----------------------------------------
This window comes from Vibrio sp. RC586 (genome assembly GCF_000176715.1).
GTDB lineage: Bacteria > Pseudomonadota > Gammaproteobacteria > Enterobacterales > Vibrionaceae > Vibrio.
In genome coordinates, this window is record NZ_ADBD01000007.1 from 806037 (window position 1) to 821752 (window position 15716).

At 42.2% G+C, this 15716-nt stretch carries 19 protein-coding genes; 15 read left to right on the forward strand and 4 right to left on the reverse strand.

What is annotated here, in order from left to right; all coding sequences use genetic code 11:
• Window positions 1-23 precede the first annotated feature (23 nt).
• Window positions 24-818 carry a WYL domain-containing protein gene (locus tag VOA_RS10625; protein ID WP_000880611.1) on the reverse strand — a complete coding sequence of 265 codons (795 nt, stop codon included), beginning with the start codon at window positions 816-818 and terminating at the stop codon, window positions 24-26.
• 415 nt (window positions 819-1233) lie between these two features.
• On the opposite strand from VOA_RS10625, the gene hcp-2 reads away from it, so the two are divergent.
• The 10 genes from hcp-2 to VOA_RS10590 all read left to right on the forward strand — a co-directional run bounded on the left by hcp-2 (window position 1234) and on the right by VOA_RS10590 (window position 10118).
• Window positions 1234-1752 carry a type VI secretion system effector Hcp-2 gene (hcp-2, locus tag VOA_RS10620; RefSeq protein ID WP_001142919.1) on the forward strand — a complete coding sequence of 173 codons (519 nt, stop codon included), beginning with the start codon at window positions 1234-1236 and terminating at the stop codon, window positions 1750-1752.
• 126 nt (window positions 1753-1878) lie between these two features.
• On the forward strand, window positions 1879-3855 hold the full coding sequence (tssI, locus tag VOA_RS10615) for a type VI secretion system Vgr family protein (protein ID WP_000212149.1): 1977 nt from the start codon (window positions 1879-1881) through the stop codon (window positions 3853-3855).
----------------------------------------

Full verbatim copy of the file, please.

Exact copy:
This window comes from Vibrio sp. RC586 (genome assembly GCF_000176715.1).
GTDB lineage: Bacteria > Pseudomonadota > Gammaproteobacteria > Enterobacterales > Vibrionaceae > Vibrio.
In genome coordinates, this window is record NZ_ADBD01000007.1 from 806037 (window position 1) to 821752 (window position 15716).

At 42.2% G+C, this 15716-nt stretch carries 19 protein-coding genes; 15 read left to right on the forward strand and 4 right to left on the reverse strand.

What is annotated here, in order from left to right; all coding sequences use genetic code 11:
• Window positions 1-23 precede the first annotated feature (23 nt).
• Window positions 24-818 carry a WYL domain-containing protein gene (locus tag VOA_RS10625; protein ID WP_000880611.1) on the reverse strand — a complete coding sequence of 265 codons (795 nt, stop codon included), beginning with the start codon at window positions 816-818 and terminating at the stop codon, window positions 24-26.
• 415 nt (window positions 819-1233) lie between these two features.
• On the opposite strand from VOA_RS10625, the gene hcp-2 reads away from it, so the two are divergent.
• The 10 genes from hcp-2 to VOA_RS10590 all read left to right on the forward strand — a co-directional run bounded on the left by hcp-2 (window position 1234) and on the right by VOA_RS10590 (window position 10118).
• Window positions 1234-1752 carry a type VI secretion system effector Hcp-2 gene (hcp-2, locus tag VOA_RS10620; RefSeq protein ID WP_001142919.1) on the forward strand — a complete coding sequence of 173 codons (519 nt, stop codon included), beginning with the start codon at window positions 1234-1236 and terminating at the stop codon, window positions 1750-1752.
• 126 nt (window positions 1753-1878) lie between these two features.
• On the forward strand, window positions 1879-3855 hold the full coding sequence (tssI, locus tag VOA_RS10615) for a type VI secretion system Vgr family protein (protein ID WP_000212149.1): 1977 nt from the start codon (window positions 1879-1881) through the stop codon (window positions 3853-3855).